- The Washington Times - Tuesday, March 23, 2010


Bank forgives $479 million debt

CANCUN, Mexico | The Inter-American Development Bank said Monday it has agreed to forgive $479 million in debts owed by quake-ravaged Haiti.

Bank President Luis Alberto Moreno said the bank’s board of governors voted to forgive the debt and will offer $2 billion in financing to the Caribbean nation over the next 10 years.

The IADB debt was the biggest single chunk of the $1.2 billion Haiti owed as of late January, according to figures of the International Monetary Fund.

The measures are meant to help Haiti recover from the magnitude 7 Jan. 12 earthquake, which killed an estimated 230,000 people.

The administration of President Obama is pushing for the cancellation of other multilateral debt, as well as the $400 million Haiti owes individual countries.

Also Monday, European Union foreign affairs chief Catherine Ashton said in Brussels that the EU foreign ministers agreed to donate $1.36 billion in development aid to Haiti in the years ahead. She said she will pledge that amount on the EU’s behalf at a Haiti donors conference in New York next week.

Meanwhile, former Presidents George W. Bush and Bill Clinton toured Haiti’s rubble-filled capital, Port-au-Prince, Monday to raise aid and investment.


Dismembered bodies of police found

MEXICO CITY | The pre-dawn discovery of two bodies cut into pieces and shoved into two black bags brought a tragic end Monday to a search for two missing police officers in the southern state of Guerrero.

Law-enforcement officials say the bagged body parts were found outside police headquarters in Guerrero’s capital city, Chilpancingo.

One of the victims was a regional commander, the other a state police officer. Notes written on yellow cards were attached to the bags, but police refused to disclose what they said. Drug cartel killers frequently attach messages to bodies.

Police officers have been targets, and are sometimes complicit, in drug-related killings, which have claimed 17,900 lives since President Felipe Calderon stepped up the drug war in December 2006.


Chavez rules out Internet controls

CARACAS | Venezuelan President Hugo Chavez denied that the government plans to impose controls on the Internet, saying his administration aims to increase Web access rather than limit it.

Earlier this month, Mr. Chavez sparked concerns of a possible crackdown on Web sites critical of his government when he called for regulation of the Internet and urged prosecutors to act against Noticiero Digital, a site popular among his opponents.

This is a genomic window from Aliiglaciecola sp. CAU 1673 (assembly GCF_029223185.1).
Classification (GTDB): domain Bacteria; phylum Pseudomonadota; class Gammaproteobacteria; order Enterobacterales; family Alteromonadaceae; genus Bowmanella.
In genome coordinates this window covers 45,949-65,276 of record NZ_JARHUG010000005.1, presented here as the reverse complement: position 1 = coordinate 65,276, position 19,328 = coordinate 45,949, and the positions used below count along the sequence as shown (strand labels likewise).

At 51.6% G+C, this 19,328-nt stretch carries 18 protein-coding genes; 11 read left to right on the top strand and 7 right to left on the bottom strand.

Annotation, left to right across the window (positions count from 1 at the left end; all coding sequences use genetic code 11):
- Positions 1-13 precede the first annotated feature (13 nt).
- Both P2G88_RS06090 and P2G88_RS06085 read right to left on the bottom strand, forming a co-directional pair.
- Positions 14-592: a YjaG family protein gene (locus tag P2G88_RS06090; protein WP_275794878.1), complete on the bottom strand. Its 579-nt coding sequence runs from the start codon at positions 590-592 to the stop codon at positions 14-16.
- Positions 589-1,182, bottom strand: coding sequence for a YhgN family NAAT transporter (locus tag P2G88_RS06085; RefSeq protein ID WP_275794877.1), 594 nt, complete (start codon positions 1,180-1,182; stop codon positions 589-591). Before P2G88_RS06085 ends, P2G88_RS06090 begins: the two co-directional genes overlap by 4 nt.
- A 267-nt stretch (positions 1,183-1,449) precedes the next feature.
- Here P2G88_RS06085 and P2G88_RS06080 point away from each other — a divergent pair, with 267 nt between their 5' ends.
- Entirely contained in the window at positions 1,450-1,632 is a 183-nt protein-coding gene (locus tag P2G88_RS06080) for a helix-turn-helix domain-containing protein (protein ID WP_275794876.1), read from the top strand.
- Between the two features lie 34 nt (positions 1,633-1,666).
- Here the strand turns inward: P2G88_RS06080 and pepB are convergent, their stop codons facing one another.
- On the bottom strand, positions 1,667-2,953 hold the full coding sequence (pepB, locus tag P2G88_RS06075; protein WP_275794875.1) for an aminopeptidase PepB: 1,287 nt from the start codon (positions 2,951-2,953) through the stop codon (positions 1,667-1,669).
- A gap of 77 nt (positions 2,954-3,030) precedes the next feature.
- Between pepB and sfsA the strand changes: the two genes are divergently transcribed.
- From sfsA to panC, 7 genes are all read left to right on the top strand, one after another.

Mr. Chavez has become increasingly critical of social networking sites such as Twitter and Facebook and says adversaries use them to deceive the public.

On Sunday, speaking during his weekly television and radio show, the socialist leader said government critics often use the Web “to generate panic,” and said such actions “cannot be permitted.” He announced plans to counter such online criticism by launching his own Web page and becoming a cyber-activist himself: “I’m going to have my Internet trench, my trench for the battle.”


General who caught Che wanted in plot

LA PAZ | The retired general who captured legendary revolutionary Ernesto “Che” Guevara was summoned Friday by Bolivian authorities investigating a purported plot against President Evo Morales.

Former Gen. Gary Prado purportedly exchanged “ultrasecret” encrypted e-mail with Eduardo Rozsa, a Bolivian-born Hungarian who was slain in an April 2009 raid by an elite police unit.

Authorities claim Rozsa and two other men killed — an Irishman and an ethnic Hungarian from Romania — were involved in a conspiracy to create a separatist right-wing militia in the eastern, opposition-dominated state of Santa Cruz.

Mr. Morales said when they were killed that a plot to assassinate him had been foiled.

Mr. Prado denied having any connection with an anti-government conspiracy and said he would refuse to travel from his home in Santa Cruz, the state capital, to La Paz for questioning.


Journalist slain in militia stronghold

BOGOTA | The killing of a veteran radio reporter by a motorcycle gunman in a northwestern state capital reignited concerns Saturday about the safety of journalists in Colombia.

Clodomiro Castilla, a reporter and announcer at La Voz de Monteria radio, was gunned down on his front porch Friday night, said Jaime Cuervo, a judicial investigator in Cordoba state.

Mr. Castilla, a 50-year-old father of four, had reported on far-right drug-funded militias known as paramilitaries and their friendly ties to the area’s business elite. Cordoba has long been a paramilitary stronghold.

Police had no immediate suspects in the killing and offered a $26,000 reward for leads. Mr. Castilla’s employer said he had received threats and was assigned bodyguards for two years until last year.

From wire dispatches and staff reports

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